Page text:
Many businesses are aware of how people view video surveillance. Some people simply believe surveillance of any kind is intrusive and should not happen. However, a large percentage of the population has come to accept cameras as a part of life and of doing business in today’s world. Notwithstanding their right to have security cameras some businesses try, to incorporate them in such a manner they do not appear intrusive.

store security cameraBox style cameras that are motion activated make it quiet obvious they are following your every move. At times you can even hear them pan and tilt. This may be unsettling to some people. Dome style cameras have a dome cap or lens shield and in most cases, it is tinted dark to obscure the lens. The camera is flush mounted on ceilings and can pan, tilt and zoom. Someone who glances quickly at it does not readily identify it as a camera. You will see these dark globes in many retail stores.

One or more cameras are continually monitoring the cash registers. Cameras are mounted to capture the face of anyone entering or leaving the store. Cameras should also monitor all emergency exits. Security personnel want to know where all employees and customers are at all times. Part of this stems from the number of child abductions that happen in retail stores. Once a parent announces they cannot find their child, the cameras are immediately monitored by security personnel. Exits are of particular importance, and cameras located to screen faces should be of the highest resolution.

Most experts will tell you it is extremely difficult for anyone to pick a face out of a crowd based on a photograph. The camera can however. Facial recognition software is being used more often. Scan the picture of an abducted child into the system and the camera can scan crowds and with amazing accuracy pick out that face out of hundreds. This system is expensive and only a small number of non-law enforcement agencies or companies use the technology. As the costs go down and privacy concerns are more fully addressed, private business may begin using the technology more often.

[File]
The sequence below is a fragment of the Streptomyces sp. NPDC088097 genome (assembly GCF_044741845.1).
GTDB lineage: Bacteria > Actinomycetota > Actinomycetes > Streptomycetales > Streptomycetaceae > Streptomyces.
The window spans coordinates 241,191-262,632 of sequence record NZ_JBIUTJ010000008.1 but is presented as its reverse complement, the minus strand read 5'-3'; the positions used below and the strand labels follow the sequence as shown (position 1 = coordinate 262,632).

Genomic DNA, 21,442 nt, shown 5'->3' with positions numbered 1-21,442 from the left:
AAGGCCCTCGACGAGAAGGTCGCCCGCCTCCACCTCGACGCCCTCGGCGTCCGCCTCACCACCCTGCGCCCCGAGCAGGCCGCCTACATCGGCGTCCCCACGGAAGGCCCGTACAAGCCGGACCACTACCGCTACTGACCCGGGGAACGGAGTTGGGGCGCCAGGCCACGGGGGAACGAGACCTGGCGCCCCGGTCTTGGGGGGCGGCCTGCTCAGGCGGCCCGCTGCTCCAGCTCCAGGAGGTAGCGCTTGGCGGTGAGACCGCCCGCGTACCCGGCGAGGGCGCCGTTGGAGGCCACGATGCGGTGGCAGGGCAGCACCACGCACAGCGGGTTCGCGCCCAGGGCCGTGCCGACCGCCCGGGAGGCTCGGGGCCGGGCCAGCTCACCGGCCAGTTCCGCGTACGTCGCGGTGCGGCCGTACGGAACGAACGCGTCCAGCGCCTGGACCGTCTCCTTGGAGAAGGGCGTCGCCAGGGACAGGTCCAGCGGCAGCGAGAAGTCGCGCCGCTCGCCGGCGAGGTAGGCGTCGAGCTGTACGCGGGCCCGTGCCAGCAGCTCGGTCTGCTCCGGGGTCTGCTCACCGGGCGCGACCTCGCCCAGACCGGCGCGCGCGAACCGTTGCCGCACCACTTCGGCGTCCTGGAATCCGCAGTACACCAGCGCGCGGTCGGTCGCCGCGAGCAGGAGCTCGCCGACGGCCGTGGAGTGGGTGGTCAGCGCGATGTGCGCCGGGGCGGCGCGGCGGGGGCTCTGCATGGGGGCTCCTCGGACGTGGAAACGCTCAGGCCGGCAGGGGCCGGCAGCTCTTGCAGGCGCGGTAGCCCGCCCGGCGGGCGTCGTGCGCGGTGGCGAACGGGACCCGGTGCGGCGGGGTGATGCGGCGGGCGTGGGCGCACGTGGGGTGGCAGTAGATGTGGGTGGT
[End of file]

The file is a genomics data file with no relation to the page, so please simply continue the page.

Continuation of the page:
Cameras are extra eyes that rarely fail to do the job. They extend resources and eliminate the need for humans to make judgment calls. Human guards cannot be everywhere at once but cameras can be. By using cameras, security personnel can better plan their activities. This is not to say, that cameras will completely do away with the need for human guards. The relationship is always evolving between humans and technology. High quality cameras can be programmed to respond with an alarm when it hears certain noises such as gunshots. Cameras can also be programmed to sound an alarm if it suspects someone is trying to shield or has masked its lens. This alerts security personnel that someone may be attempting something. Contact Security Camera King today to find the right surveillance system for your store.


Why have security cameras in your business?

Wednesday, October 14th, 2009

There are many benefits to having security cameras installed in your business. The cost of adding security cameras for your business can vary, but usually a general rule of thumb would be $500 to $1500 per camera depending on the level of equipment you select and complexity of the installation. Often, you can install your own security camera system and save a lot of money. Once you have security cameras installed in your business, your employees will know that they are constantly being monitored and this would benefit you in increased employee production and reduced shrinkage. If they know you are watching they are less likely to steal from you or to being doing anything they are not supposed to be doing. also, a networkable surveillance system for you business will give you the ability to monitor your business remotely from anywhere that has an internet connection. That means that you can watch your security cameras and your business from home, or while you are on vacation. This should allow you to work less hours. Of course, having a security camera system installed in your business would deter thieves and often provide you with usable video of thieves that can assist in prosecution.